And that's pretty much it. In five minutes or less you're ready to go. Though, I did initially find that there is one other essential step - I was finding it difficult for it to maintain a direct WiFi connection. This was causing annoying issues when trying to access the Store and, in particular, the setting for the virtual home environment (the former mostly worked, the latter never did, and kept insisting the WiFi wasn't working even when it was connected). My workaround for this was to use my phone to create a WiFi bridge (a trick I've found necessary in some hotels where the WiFi takes you to a landing page, which my laptop sometimes doesn't like). From thereon, I've had no further WiFi issues. Later, for other reasons, we changed router and then I was able to connect directly without any problems.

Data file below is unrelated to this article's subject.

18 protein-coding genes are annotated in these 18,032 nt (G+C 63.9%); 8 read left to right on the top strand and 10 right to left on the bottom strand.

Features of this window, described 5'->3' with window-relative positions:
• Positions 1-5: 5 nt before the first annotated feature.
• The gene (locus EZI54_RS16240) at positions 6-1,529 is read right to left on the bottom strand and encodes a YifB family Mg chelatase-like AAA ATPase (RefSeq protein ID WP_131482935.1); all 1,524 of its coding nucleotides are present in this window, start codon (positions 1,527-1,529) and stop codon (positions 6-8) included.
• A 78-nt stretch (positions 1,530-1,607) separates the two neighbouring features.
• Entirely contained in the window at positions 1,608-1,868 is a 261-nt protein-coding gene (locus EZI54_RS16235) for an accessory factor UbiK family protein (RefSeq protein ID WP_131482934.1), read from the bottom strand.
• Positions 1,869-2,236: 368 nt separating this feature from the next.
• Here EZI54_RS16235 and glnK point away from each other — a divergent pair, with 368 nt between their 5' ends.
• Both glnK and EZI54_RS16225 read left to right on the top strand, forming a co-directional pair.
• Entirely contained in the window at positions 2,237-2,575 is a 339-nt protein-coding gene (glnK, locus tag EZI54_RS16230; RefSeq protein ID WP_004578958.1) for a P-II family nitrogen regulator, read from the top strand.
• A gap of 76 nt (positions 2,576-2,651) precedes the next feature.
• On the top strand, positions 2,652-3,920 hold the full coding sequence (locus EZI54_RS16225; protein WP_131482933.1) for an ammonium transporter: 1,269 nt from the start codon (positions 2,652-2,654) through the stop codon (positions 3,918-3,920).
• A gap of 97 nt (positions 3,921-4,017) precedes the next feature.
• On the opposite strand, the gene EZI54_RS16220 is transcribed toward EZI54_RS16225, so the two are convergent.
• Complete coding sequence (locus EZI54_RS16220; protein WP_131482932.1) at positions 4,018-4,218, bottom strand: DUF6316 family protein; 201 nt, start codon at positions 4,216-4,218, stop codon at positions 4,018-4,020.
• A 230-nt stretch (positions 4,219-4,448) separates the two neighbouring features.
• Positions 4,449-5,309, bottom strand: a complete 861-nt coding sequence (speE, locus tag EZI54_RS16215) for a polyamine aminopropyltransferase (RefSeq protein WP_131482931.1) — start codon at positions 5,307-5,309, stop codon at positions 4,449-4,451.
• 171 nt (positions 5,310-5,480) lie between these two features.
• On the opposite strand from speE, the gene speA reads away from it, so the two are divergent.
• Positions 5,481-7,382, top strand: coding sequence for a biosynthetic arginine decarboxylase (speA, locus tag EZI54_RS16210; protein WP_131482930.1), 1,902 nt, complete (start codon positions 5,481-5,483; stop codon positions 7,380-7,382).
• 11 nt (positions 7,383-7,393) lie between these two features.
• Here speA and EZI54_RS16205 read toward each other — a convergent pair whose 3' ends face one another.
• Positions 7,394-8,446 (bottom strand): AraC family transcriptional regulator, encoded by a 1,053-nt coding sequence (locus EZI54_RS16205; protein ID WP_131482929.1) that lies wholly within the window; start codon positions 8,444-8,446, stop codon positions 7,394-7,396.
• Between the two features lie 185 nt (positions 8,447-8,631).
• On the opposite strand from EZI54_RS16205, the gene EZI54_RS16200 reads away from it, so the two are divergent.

User interface

Like most things about the Oculus, this just works. It's super-sensible and intuitive and doesn't really need any explanation. The controllers are rendered as virtual objects which respond perfectly - absolutely perfectly - to how you orient them, projecting a beam showing you what you're pointing at. Then you click, or click+drag to scroll (or hold down the twiddly thumb stick thingies).

A very nice "experimental" feature (you have to enable it from the Settings menu) that works perfectly well is to double-tap the side of the headset to show the passthrough at any time. This is extremely helpful in finding somewhere to put the controllers so you can take the headset off. You can of course just venture outside the Guardian zone, but the switch to the passthrough can be a bit slow if you do it that way (and you might bump into something on the way). Occasionally the Guardian grid gets stuck on permanent display, but this can be fixed by changing from roomscale to standing and back again, though this hasn't happened at all since a recent update.